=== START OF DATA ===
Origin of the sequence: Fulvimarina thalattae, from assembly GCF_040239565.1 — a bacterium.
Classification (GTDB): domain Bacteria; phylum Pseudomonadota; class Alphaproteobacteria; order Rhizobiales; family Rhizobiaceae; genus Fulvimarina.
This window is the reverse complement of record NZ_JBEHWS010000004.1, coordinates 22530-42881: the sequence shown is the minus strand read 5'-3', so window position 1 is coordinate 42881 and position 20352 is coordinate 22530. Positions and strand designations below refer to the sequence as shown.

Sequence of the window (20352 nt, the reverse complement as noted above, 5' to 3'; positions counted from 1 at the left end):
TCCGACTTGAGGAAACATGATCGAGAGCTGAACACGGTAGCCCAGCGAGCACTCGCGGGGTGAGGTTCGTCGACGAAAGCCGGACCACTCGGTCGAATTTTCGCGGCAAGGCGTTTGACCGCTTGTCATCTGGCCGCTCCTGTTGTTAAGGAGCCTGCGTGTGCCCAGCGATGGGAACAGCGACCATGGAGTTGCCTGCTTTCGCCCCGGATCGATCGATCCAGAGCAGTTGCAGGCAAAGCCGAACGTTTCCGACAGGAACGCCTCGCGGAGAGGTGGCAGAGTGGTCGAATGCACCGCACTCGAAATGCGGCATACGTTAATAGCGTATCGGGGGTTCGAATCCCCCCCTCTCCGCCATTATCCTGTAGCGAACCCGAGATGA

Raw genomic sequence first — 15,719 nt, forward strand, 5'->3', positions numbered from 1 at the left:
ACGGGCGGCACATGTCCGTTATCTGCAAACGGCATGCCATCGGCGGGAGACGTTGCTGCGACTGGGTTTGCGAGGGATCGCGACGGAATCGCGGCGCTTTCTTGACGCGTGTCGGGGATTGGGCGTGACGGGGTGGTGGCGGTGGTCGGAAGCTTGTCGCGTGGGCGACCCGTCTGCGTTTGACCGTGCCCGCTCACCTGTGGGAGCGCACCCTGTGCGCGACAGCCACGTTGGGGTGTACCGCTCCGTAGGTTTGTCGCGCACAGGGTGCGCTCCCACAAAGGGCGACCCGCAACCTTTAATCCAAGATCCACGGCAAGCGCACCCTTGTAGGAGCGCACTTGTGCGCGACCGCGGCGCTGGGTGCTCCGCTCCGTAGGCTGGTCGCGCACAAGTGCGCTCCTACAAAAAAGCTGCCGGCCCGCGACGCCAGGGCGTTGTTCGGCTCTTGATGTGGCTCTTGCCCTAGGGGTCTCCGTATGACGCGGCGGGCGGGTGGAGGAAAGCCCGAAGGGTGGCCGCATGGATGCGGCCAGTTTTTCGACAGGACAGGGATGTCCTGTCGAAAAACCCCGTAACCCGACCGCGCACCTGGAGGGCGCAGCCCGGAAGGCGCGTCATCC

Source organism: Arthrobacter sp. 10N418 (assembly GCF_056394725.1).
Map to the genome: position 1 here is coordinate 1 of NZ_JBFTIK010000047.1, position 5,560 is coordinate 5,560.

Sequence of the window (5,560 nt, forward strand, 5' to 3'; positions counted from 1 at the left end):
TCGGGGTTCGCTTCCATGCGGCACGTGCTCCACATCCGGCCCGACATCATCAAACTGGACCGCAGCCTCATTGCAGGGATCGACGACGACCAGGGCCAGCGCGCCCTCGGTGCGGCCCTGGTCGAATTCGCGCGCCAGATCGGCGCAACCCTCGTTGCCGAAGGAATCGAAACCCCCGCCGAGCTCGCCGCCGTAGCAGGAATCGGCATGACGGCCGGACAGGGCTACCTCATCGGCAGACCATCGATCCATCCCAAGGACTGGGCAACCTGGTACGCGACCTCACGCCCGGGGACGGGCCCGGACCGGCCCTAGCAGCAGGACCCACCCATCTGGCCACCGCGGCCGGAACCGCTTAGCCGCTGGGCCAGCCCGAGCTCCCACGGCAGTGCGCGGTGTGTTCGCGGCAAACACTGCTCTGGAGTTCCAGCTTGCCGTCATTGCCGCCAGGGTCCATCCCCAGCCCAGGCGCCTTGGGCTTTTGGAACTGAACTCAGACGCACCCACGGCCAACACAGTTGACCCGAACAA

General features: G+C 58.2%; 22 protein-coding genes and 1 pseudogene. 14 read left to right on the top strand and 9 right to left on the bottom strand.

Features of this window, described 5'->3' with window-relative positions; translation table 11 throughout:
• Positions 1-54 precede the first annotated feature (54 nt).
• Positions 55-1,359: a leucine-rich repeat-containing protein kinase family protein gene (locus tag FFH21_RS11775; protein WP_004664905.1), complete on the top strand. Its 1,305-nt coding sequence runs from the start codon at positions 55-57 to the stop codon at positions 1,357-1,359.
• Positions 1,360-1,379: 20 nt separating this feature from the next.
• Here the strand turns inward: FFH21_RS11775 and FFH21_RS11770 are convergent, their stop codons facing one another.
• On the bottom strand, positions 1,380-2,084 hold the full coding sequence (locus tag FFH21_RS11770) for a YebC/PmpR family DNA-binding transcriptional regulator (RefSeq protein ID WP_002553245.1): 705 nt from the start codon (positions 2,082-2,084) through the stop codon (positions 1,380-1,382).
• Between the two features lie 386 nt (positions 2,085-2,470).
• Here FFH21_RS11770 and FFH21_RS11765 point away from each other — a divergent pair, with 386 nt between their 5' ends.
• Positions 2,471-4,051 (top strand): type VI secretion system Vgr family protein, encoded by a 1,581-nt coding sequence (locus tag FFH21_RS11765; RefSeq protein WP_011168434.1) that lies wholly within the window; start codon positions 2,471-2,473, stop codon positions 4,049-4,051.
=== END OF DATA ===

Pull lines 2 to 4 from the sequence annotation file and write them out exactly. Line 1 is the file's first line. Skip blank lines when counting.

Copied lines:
Classification (GTDB): domain Bacteria; phylum Pseudomonadota; class Alphaproteobacteria; order Rhizobiales; family Rhizobiaceae; genus Fulvimarina.
This window is the reverse complement of record NZ_JBEHWS010000004.1, coordinates 22530-42881: the sequence shown is the minus strand read 5'-3', so window position 1 is coordinate 42881 and position 20352 is coordinate 22530. Positions and strand designations below refer to the sequence as shown.

Sequence of the window (20352 nt, the reverse complement as noted above, 5' to 3'; positions counted from 1 at the left end):